Glossary of Glass Terms

Art Deco – A style of visual arts particularly associated with the 1920s and 1930s that first appeared in France. The name derives from Arts Décoratifs, from an exhibition held in Paris in 1925.

Blow pipe or blowing iron – A hollow tube, usually of iron or steel, used to take a gather of molten glass from a crucible in a furnace, through which air is blown to form a bubble, to form and shape articles of hollow glassware.

Cameo - Glass made from two or more layers of different colours where one or more layers are removed by carving, cutting, etching, sandblasting or other means, leaving a design in relief against a background of different colour.

Cut glass – Glassware, usually of clear crystal, cut with facets, grooves and depressions using a rotating wheel of iron or stone.

Graal – A technique developed in Sweden in the early 1900s where a pattern is cut or etched through an outer later to reveal an inner layer. The item is then reheated to smooth out the surface, and finally cased with clear glass.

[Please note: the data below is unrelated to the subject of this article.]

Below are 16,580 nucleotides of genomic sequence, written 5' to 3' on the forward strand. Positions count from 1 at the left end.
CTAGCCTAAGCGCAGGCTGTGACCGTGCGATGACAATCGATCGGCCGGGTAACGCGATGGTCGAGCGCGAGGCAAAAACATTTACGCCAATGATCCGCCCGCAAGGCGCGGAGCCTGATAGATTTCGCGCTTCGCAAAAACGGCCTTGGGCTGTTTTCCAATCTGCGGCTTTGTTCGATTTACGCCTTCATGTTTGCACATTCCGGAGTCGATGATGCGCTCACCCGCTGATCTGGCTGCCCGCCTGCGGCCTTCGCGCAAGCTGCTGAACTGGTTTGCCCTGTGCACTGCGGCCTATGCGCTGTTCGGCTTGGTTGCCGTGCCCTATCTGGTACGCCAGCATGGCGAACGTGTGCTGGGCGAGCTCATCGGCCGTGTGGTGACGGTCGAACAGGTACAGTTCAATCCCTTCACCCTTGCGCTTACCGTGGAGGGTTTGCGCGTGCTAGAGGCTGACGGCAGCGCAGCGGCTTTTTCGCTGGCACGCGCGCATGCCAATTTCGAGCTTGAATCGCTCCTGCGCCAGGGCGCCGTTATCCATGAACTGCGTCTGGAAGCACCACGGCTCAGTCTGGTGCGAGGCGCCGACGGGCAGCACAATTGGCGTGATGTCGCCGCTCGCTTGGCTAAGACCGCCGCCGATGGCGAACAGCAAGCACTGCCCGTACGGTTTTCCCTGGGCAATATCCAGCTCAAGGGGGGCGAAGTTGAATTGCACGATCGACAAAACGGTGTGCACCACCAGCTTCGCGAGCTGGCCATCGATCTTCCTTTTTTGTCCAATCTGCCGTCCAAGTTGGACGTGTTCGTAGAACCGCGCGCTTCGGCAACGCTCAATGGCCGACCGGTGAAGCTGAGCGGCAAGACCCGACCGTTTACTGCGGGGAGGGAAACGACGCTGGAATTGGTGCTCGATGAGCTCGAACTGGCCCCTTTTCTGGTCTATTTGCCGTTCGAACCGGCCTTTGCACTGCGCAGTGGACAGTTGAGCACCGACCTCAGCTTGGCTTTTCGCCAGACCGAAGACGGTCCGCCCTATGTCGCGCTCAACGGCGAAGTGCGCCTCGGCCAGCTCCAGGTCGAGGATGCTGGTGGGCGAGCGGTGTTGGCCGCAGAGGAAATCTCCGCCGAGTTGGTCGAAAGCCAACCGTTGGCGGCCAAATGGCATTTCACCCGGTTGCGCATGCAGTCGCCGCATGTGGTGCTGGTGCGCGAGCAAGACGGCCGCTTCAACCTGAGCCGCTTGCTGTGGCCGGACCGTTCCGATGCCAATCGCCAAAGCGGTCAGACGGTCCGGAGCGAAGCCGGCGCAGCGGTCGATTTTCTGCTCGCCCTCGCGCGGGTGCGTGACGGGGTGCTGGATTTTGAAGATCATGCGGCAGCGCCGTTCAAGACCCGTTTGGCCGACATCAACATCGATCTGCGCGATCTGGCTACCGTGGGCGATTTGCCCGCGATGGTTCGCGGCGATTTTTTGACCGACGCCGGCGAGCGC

Incalmo – A technique where two parts, usually of different colour, are fused together to form a single piece. The technique requires high technical skills by the glassmaker.

Jacks - see Pucellas

Marver – a polished iron, steel or marble table upon which hot glass is rolled.

Mould blown – Blowing of glass into a mould.

Mouth blown – Entirely free blown glass, where air is forced into molten glass through a blow pipe aka blowing iron.

Opalescent - Glass with a milky white opaque or translucent effect. There are three main ways to create this effect:

  1. Slower cooling of thicker areas of moulded glass, resulting in internal milky white glass crystallisation.
  2. Reheating of certain areas of moulded glass as they begin to cool, with the glass containing heat reactive chemicals such as bone ash or arsenic salts.
  3. In mouth blown glass, using two layers of glass with the outer layer containing heat sensitive chemicals.

Pucellas – A tool similar to tongs used for shaping glass during the blowing process or when forming the mouths on open vessels.

Shears – A tool used to trim a piece of glassware in the course of its making.

Studio glass – Glass made by skilled artisan glassmakers rather than by glassmakers or automated processes in a large-scale industrial manufacturing facility.

Unless otherwise stated, the content of this page is licensed under Creative Commons Attribution-ShareAlike 3.0 License